Do your clients give good feedback?

Clients come in a variety of sizes and experience levels. Sometimes I am working one-on-one with a client to develop a new website. Sometimes my client has more people in their marketing department than I have working with me at the agency.

Regardless of the client, one thing that we struggle with is how to encourage clients to give good feedback. That is, feedback that is helpful to the designer, developer or creative, and feedback that accurately reflects the client’s views on the project.

Setting the tone and standards of feedback early is key. Once a client has devolved into a bad habit (say, completely rewriting my copy minutes before the print deadline), it’s hard to break them out of that.

So here are a few things that I tell clients early on in the relationship to encourage constructive feedback:

1. Tell me why: You may not like this color or that image, but please, tell me why. How does it make you feel? What feeling were you hoping that element might create? What is your goal in changing that element?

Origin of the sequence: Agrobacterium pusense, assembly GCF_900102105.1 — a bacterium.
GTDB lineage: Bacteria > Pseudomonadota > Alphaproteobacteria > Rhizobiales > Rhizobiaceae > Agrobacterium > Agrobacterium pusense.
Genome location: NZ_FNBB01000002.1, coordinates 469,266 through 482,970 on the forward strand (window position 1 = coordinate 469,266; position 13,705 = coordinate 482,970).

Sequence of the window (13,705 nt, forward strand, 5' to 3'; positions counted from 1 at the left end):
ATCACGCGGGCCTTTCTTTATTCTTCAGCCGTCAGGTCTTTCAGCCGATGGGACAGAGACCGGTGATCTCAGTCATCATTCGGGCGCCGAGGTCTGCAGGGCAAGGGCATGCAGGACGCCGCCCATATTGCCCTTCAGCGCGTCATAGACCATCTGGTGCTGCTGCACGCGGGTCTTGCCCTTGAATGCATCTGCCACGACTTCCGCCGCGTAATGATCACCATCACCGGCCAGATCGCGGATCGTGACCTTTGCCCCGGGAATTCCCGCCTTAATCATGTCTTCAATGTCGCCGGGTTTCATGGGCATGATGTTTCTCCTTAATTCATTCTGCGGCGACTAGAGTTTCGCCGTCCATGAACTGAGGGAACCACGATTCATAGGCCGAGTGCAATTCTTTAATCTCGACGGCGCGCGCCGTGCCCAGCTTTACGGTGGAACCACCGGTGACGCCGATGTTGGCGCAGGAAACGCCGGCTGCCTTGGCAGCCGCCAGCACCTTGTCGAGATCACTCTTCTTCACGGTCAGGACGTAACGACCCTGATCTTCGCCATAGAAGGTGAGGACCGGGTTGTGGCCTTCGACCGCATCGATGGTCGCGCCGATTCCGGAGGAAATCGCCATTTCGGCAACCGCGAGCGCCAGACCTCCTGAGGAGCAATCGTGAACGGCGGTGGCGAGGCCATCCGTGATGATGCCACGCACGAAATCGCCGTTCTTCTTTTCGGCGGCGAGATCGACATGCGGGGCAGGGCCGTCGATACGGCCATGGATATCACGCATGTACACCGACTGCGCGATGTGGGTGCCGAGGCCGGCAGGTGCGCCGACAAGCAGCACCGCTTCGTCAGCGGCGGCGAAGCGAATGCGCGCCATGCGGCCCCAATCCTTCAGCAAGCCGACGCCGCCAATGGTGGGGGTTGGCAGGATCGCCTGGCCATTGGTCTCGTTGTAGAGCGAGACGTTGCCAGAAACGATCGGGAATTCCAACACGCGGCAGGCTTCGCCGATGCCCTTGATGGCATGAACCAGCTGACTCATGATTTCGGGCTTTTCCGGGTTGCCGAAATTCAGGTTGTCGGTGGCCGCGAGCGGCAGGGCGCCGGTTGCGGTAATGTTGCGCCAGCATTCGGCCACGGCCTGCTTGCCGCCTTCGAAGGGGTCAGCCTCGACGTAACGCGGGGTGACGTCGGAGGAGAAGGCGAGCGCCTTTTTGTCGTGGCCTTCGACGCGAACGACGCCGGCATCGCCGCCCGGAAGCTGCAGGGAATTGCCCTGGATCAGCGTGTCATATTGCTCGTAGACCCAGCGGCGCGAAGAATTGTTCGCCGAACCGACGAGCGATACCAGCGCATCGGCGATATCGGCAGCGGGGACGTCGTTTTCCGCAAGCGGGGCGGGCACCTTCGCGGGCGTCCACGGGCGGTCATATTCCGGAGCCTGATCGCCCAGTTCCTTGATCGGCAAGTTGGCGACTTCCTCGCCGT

2. Tell me early: Feedback is best when it comes early. When you see the wireframes, if there’s something you want to change, it’s much easier to change in that stage that it is once I have built your navigation. Same thing with more general feedback on the feel, styling, and substance of the end product.

3. Tell me straight: The number one thing I hate that clients do is to sugar coat their criticism. My graduate school professors can tell you I have never been a fan of the compliment sandwich. You are not going to hurt my feelings if you don’t like something. I am a grown woman and can handle it, so please don’t water it down for me. The only thing that accomplishes is creating another round of edits when I thought I made the changes you requested and you think I have no idea what you said.

4. Finally, Let me explain: You hired me because I am the expert at what I do and you are not. So let me explain to you why I made the choices I did. They are almost always based in research, data analysis, or best practices. You and I may ultimately agree to deviate from those standards, but let me explain to you why I did what I did so that you can make a decision based on all the facts.

Posted by Megan Jonas

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